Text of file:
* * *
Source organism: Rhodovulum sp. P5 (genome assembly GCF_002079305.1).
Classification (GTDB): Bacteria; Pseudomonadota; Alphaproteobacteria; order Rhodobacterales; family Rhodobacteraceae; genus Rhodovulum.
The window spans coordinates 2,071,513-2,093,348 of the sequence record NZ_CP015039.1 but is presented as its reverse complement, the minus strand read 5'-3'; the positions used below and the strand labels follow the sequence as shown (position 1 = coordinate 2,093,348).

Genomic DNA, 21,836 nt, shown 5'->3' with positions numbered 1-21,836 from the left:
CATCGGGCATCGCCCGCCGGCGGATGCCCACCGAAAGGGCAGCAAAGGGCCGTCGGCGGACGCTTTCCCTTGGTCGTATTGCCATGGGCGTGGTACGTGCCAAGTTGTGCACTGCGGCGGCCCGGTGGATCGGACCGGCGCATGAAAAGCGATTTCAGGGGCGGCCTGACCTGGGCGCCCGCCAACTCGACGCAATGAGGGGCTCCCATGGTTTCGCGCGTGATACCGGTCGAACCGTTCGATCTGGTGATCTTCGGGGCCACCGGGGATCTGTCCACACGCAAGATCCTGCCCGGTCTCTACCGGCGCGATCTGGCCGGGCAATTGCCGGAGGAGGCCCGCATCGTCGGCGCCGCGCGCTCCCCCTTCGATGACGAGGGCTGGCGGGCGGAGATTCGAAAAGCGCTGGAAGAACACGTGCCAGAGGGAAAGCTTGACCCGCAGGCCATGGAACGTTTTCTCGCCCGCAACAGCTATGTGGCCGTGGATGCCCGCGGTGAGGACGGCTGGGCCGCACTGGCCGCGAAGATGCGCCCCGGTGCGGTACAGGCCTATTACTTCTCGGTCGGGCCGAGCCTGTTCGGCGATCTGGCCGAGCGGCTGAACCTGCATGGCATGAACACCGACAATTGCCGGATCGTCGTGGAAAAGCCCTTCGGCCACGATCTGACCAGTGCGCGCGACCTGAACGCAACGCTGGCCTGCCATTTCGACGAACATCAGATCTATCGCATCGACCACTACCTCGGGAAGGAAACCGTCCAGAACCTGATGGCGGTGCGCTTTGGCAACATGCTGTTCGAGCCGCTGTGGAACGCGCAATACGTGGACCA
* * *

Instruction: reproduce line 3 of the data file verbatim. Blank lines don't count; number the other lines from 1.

The window spans coordinates 2,071,513-2,093,348 of the sequence record NZ_CP015039.1 but is presented as its reverse complement, the minus strand read 5'-3'; the positions used below and the strand labels follow the sequence as shown (position 1 = coordinate 2,093,348).